Have a great week everyone. Create, be happy, create more,

Jay

Subscribe to get the free one page PDF: Thirteen Commitments for Artists to Cultivate Inspiration. My wife and I have packed it full for you.

Jay Myers: Curtesy of Raynna Myers

Please share this with anyone else you think may be encouraged by these kind of updates. Thanks!

Other ways to connect (MrJayMyers): Twitter , FaceBook and Instagram.

Check out my free western fairytale webcomic: The Adventures of Tomy and JonOr buy your own copy here.
image

 

Subscribe below to my email newsletter and get a link for a free download of a one page PDF to keep you inspired:

* indicates required



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On Doing The Work: Artist Kindling Letter From MrJayMyers

February 27, 2017By jay13 Commitments, art, Blog, Encouragement, inking, stories, children's tales, comics, children's books,, process, Recommended Tools

Welcome to a new week of creating: create, be happy, and create more. Drawing can be extremely difficult. It’s easy to get into a slump and think it will just go away. Or that you have a to have a muse to get you out of it. It’s easy to think doing the thing you always do will break the slump.

But, we mustn’t wait to be inspired. The world is swirling about us with inspiration. Now given the fact that we’ve already talked about the need for rest, there are times when you just need to show up.

“Inspiration usually comes during work, rather than before it.” Madeleine L’Engle

So, given that we’ve done other things, remember to show up. That’s what professionals do. Just by showing up to do the work we open up the doors for inspiration. Just put pen to paper/tablet/whatever and start.

Don’t loaf and invite inspiration; light out [run] after it with a club, and if you don’t get it you will nonetheless get something that looks remarkably like it. Jack London

I remember there was a time I thought I had to be angry to draw. “I can’t draw unless I am angry.” I would say—so, I would put myself in a bad mood. That creates a habit of anger which in the end doesn’t make beauty. The cool thing about being alive is that we can grow and learn. I don’t have to be angry anymore. I likely never did, but that is all part of the learning process.

These days I have my family, my faith, and my storehouse of ideas which inspire new ideas and because of them I can sit down at a page and have a thousand different ideas to create. Those ideas spawn other ideas and truly all I need to do is show up. But, somedays I feel like there’s kryptonite sitting at my desk or that the sky is made of iron or that there is a fog overlying my brain.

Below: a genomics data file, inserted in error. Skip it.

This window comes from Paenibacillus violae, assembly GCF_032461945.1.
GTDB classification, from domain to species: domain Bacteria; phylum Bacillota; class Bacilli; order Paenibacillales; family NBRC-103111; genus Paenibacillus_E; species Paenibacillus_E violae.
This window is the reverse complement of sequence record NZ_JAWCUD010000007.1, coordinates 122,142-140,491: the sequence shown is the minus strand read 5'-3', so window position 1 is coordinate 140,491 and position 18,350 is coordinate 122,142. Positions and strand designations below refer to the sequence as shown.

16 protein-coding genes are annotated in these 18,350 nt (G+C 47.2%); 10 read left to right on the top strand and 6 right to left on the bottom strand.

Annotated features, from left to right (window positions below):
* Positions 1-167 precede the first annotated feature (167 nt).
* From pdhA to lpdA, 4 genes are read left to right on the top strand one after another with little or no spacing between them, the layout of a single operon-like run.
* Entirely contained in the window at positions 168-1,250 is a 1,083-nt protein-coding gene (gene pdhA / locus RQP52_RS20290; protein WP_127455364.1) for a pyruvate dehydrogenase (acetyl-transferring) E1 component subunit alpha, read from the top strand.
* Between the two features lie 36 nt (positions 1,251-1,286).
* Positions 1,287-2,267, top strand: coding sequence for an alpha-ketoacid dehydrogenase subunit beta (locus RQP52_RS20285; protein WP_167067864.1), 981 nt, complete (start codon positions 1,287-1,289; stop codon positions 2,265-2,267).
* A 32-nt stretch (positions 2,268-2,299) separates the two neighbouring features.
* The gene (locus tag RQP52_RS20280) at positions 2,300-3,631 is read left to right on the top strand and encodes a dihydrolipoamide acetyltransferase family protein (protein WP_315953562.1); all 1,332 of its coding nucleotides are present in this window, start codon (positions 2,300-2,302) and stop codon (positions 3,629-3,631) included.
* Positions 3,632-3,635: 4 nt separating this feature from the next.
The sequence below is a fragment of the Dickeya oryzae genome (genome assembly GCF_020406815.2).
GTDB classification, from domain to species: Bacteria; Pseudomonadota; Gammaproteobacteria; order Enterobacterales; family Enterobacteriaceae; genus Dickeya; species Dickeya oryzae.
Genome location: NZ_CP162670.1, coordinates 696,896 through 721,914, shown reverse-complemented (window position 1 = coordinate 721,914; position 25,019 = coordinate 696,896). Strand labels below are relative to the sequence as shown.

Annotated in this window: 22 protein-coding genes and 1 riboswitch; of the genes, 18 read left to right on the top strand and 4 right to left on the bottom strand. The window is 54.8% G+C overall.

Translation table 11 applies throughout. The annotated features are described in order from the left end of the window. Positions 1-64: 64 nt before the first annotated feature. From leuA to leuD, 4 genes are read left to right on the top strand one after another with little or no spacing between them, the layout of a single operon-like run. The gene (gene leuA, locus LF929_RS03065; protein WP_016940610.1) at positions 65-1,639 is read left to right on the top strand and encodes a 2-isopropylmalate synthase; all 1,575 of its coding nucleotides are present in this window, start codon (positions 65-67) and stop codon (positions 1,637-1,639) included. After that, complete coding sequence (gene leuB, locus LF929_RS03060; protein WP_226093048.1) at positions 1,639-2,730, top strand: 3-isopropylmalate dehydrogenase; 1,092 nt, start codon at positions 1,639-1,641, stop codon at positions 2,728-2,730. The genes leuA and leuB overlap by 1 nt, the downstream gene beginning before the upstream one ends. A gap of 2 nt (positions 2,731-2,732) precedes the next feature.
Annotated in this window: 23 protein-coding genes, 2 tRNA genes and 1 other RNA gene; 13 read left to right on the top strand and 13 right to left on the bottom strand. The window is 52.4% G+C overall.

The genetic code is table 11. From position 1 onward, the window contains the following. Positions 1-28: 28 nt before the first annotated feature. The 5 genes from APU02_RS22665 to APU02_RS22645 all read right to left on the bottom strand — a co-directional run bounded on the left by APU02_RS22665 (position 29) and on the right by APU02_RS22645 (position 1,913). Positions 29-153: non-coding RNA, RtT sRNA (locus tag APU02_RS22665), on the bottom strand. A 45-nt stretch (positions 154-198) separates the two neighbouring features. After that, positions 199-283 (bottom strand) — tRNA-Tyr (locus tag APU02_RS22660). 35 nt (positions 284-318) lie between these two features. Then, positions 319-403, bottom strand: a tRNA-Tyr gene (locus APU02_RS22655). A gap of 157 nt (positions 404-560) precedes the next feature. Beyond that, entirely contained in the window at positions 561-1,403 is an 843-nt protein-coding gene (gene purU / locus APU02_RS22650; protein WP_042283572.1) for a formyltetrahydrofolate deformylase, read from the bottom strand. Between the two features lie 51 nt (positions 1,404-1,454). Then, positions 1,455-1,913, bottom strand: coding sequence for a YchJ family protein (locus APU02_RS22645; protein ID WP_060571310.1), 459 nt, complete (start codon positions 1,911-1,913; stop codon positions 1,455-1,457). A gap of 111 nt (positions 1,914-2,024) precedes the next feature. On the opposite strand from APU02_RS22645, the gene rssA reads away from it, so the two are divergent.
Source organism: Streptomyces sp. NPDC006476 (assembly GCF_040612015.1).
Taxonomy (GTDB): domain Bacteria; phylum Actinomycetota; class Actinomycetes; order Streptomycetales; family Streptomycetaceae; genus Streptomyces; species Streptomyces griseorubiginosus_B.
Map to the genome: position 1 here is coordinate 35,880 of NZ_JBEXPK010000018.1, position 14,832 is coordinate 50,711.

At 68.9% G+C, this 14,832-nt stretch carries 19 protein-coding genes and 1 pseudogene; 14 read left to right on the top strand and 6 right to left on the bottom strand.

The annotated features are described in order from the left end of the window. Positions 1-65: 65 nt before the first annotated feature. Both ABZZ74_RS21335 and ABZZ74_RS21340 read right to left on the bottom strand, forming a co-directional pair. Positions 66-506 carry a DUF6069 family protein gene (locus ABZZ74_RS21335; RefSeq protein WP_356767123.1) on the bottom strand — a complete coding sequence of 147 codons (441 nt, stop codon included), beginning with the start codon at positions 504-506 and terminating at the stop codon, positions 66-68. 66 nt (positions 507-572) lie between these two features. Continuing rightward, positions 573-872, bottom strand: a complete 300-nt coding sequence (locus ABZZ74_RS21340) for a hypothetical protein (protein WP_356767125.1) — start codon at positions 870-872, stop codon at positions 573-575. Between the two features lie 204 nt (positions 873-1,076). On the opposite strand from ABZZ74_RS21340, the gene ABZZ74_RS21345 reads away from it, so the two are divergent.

On the tough days we still need to show up and start the process toward inspiration. If we can get the scariest part of those days out of the way: a blank page, then we can move on. I have a fix that I use for that: Make a mark—any mark—then another, and so on and so forth. Even if those marks you made don’t make something great, you’ve begun the process toward inspiration. You are no longer the inspirationless “victim”, you’ve lit the fuse of your muse.

Here’s how we put it in Thirteen Commitments for Artists to Cultivate Inspiration: “I commit to doing the work, believing, “Inspiration usually comes during work, rather than before it.” Madeleine L’Engle Get your free copy of our one page PDF Thirteen Commitments for Artists to Cultivate Inspiration here.

By the way, I’ve collected all of the “Thirteen Commitment” posts, so far, under one link. Please share them with the artists you know. You can find them here.


Recent Art:

5 points many poses: This is a gestural process that I have been thinking through for a while now. It allows me to rough out ideas very quickly and not have to worry about what I am going to draw. Process:

  1. place 5 points on the page
  2. choose one point to be the head
  3. place the body “tube” (I use a cylinder so that I can tell which way the body will face)
  4. determine which dots are the hands and which are the feet
  5. connect the arm “tubes” to the body and hands*
  6. connect the leg “tubes” to the body and feet*

*note step 5 & 6 are interchangeable